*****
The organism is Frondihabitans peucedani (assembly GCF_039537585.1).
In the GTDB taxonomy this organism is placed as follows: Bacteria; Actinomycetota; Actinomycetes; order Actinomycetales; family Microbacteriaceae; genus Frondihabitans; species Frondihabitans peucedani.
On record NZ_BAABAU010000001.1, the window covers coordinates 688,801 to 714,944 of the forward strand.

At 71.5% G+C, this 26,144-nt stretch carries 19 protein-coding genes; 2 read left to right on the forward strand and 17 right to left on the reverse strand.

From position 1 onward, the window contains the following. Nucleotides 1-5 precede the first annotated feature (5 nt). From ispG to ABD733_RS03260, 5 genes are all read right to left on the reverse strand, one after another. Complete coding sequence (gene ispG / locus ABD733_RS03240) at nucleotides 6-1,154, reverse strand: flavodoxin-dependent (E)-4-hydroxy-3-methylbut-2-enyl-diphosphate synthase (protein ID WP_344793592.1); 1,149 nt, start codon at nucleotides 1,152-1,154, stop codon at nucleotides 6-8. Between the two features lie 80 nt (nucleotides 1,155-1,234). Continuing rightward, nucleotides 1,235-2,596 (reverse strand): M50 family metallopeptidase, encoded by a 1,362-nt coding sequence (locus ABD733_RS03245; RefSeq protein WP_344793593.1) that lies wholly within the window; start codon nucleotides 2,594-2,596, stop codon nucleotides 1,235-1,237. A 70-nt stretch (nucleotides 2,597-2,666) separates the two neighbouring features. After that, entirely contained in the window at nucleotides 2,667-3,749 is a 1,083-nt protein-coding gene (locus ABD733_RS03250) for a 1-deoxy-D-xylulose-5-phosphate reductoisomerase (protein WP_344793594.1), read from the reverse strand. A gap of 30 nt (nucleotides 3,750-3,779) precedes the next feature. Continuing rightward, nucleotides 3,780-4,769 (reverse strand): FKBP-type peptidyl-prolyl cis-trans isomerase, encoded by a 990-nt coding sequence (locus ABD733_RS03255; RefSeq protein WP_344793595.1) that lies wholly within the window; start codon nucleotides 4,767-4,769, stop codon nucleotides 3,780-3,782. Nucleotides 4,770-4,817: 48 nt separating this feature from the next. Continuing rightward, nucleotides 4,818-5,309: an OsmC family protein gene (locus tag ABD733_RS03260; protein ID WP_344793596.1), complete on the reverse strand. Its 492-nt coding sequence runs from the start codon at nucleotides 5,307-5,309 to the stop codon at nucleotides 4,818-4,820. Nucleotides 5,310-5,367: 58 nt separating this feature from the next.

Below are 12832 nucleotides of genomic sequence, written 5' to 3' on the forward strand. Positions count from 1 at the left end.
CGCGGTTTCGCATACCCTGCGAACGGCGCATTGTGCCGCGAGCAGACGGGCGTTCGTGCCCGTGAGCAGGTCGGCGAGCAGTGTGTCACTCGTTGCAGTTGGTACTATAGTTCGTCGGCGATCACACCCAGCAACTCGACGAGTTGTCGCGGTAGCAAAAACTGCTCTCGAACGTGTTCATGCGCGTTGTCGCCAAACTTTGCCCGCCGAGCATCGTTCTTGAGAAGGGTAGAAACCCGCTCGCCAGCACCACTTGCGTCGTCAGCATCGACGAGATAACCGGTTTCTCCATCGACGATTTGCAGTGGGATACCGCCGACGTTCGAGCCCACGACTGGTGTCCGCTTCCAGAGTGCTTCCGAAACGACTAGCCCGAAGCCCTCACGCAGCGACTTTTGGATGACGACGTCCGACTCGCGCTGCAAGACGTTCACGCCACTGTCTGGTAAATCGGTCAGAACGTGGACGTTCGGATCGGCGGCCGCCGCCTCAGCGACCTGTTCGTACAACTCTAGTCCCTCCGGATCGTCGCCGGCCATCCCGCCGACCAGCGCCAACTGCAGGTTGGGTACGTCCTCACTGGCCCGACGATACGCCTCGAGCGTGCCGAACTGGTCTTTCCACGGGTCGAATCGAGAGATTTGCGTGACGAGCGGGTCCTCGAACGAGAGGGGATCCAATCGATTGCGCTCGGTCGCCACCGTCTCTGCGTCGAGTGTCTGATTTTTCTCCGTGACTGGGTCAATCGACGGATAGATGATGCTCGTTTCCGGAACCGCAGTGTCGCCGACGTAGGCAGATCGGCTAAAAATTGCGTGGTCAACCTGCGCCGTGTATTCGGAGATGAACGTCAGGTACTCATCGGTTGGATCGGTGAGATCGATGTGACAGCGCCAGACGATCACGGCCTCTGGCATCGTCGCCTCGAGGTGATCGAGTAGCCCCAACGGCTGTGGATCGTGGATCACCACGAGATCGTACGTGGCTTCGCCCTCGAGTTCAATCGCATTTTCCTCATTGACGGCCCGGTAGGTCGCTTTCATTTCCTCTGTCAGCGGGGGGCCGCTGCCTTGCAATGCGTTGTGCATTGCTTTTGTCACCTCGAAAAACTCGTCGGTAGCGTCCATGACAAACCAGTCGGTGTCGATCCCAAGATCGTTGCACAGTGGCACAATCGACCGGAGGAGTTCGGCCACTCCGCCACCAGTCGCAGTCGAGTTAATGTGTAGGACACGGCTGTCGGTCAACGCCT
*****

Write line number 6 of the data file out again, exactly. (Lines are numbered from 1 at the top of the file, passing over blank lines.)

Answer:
Below are 12832 nucleotides of genomic sequence, written 5' to 3' on the forward strand. Positions count from 1 at the left end.